~ freelance plumber ~ is a legend; he had constructed the main attraction of the Eagle Grill many years ago and still continues to maintain and revitalize his work-in-progress ~ His masterpiece ~ The large coffee machine and its intricate network of pipes have become a cultural icon; worshiped with reverence. Coffee is brewed in a large brass tank with rivets and fittings reminiscent of ancient deep-sea diving equipment. A collection of pipes of various diameters arise from the top like a pipe organ, crossing the ceiling to spread out with octopus tentacles which descend into units resembling juke-boxes at each booth. Selector switches on these dispensers allow the customer to choose their desired coffee blend. Stanley slides into the booth across from the writer over vinyl which has endured many years of wear and tear. The walls are stained with grease, smoke and coffee splashes. Fractal patterns are embedded in the Formica table top. Both select the rich blend ~ high octane ~ and enjoy the warm buzz as the caffeine punches through their veins. A hookah (a Moroccan water pipe) with a tangle of cloth-covered tentacles is on the tabletop. A lava-lamp is built around the water tank of the pipe... shining out... globules floating around tranquilly inside. The varieties of smoke are listed on a little paper menu inside a durable laminated envelope. Pipes on the ceiling, and the pipes on the table, connected to the network ~ All the customers are addicted to stimulants; caffeine, hashish, and digital connectivity to combat the weariness and depression of daily life. This is where they come down after a long night online, or wire-up before the 'graveyard' shift. Stanley checks out the menu that has been on the wall forever... still the same ~ 3D plastic stick-on alphabet...some letters missing: Chernobyl Chicken Jalapeno Chili 2200 Soylent Green Octosushi Borscht... These menu items are 'house specialties', but of course it is easier to just ask the cook what is available. Stanley orders a big bowl of noodles; pho with bok choy and mushrooms, then pokes at his noodles absently with a ballpoint pen while he listens to the writer talk about the progress of his book. It is the same story he has told nearly every time they have met lately. Stanley can’t seem to concentrate... Street sounds are like the white noise of a television channel that has gone off the air ~ He watches bubbles struggle with difficulty to rise to the surface of the murky brown water behind the smudged glass; a few semi-alive octopuses are barely moving at the bottom of the aquarium tank in the corner. Nearby, on the wall, a pair of tongs and some rubber gloves are available for customers to make their dining selection.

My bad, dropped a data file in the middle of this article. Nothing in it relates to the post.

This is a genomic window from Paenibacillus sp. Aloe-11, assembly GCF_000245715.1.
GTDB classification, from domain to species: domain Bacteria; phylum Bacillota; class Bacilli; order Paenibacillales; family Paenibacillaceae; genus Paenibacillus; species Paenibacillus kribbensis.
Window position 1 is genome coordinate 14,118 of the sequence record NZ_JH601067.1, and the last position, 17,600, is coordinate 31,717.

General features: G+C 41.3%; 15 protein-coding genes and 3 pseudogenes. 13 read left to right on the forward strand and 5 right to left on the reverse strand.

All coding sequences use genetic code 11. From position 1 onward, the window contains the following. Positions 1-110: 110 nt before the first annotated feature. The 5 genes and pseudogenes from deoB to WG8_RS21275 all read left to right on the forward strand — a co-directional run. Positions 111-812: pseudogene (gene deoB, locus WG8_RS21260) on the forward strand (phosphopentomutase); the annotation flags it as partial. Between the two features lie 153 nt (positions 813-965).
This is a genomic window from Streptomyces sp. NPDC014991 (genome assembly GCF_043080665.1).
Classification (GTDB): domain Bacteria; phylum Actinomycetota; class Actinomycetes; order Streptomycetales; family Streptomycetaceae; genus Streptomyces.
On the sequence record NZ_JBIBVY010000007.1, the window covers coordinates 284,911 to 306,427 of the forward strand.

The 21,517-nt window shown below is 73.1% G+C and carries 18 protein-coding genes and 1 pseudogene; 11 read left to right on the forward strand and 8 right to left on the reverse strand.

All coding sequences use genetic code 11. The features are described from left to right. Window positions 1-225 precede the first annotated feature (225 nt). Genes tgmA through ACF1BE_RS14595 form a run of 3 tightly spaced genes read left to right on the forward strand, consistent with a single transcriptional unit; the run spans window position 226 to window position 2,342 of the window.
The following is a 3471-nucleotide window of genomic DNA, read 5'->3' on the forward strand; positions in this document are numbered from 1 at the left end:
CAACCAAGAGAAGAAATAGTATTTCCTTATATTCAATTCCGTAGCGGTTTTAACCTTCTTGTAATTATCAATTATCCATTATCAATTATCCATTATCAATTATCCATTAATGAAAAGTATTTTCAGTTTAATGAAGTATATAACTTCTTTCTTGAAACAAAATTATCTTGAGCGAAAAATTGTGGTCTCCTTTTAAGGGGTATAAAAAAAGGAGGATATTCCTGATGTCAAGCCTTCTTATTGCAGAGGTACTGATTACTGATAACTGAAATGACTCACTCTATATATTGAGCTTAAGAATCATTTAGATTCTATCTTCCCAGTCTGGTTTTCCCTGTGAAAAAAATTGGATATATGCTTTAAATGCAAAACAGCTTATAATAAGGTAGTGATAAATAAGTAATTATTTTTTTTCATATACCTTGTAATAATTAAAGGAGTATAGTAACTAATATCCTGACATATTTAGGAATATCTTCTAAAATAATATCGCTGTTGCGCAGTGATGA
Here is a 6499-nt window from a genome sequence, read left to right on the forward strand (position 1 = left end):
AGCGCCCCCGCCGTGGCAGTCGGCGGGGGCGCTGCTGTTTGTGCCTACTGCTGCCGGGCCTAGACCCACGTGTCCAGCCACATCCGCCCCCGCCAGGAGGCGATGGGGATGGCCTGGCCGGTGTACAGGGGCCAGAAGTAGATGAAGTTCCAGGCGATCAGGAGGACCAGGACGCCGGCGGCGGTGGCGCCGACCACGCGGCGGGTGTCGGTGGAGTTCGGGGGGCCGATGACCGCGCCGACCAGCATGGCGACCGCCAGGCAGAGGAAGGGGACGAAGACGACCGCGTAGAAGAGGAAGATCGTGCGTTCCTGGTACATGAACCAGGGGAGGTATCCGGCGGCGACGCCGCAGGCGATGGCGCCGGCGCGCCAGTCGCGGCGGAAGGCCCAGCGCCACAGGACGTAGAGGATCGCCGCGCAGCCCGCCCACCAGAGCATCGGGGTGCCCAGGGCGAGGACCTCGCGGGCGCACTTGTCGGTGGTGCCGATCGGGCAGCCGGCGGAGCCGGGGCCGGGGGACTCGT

The voice of Stanley fades back in... He is talking about being in love, about just being alone with her, taking her in his arms in a passionate embrace, caressing her voluptuous body. He is praying for a miracle to overcome the recent discord with his wife; if only the necessary angels would intervene for him. The desire in his heart is driving him to distraction... A customer at the counter drops a bowl of soup. The coffee in the overhead lines whine a faraway song as it steams up from the boiler. Sirens suddenly flash by; red and blue light bouncing off the walls, as a patrol car speeds down the street. Suddenly, people are talking a little more loudly in the corner booth, under a large mural painted on the wall ~ Something like soviet industrial street art; with metal gears and airbrushed letters. The television set mounted in the corner is busted, wires hanging down, the screen cracked, the chassis covered with dust... It has been up there a long time. Superman in disguise as Clark Kent, is in discussion with the Silver Surfer, and Wonderwoman. Comicheads. Except for Silver Surfer; he is real, bionic ~ chromium face and hands reflect everything back. He is an obvious choice ~ He had no idea there was a cartoon character of that name when he first arrived but he soon took to the persona. He was hungry for an identity, and the lunch counter served them up. Wonderwoman, at least she could draw. The others had never drawn so much as a straight line. ‘Soopah Doopahs’, is what Stanley the Steampipe called them. He doesn’t anymore; that was when they first started coming around. Not many new faces here, but once in awhile a new one came in. Why? It wasn’t for the food or atmosphere. Pure random chance..... Although, there is a new face today. A stranger. Everyone stays clear of this one. The atmosphere is abuzz at low frequency. Sweat. This guy is odd even by the low standards of this place. He is wearing a grey woolen coat, with grey pants too. The clothing looks natural, worn, greasy. Not the synthetic stuff you see all the time. He is really a stranger, probably off one of the ships. Everyone seems edgy. This guy has his face painted like a mime. Not all of his face; just a band across his eyes. White mime paint with little black triangles above and below the eyes. Comic shit? His skin is slightly dark but not a distinct ethnic tone. Maybe he is French, someone whispered. (Well, it was Stanley). This guy sat at the lunch counter. That is where you sit when you are dining alone, at the counter; make room in the booths and tables for groups. He is following protocol. Got to give him that. He sat quietly drinking his coffee with graceful gestures. The mime has a small black goatee and is wearing a beret. Across the front of his black t-shirt in tiny white lettering is printed: 'DON’T DO WHAT I JUST DID'. On the table in front of him is a pack of Gudang Garam Cigarettes, Red Label. He says nothing. It is as if he were in a dream. Stanley watches him intently. Suddenly, the mime discretely pulls a weapon from under his grey coat. He turns the device over in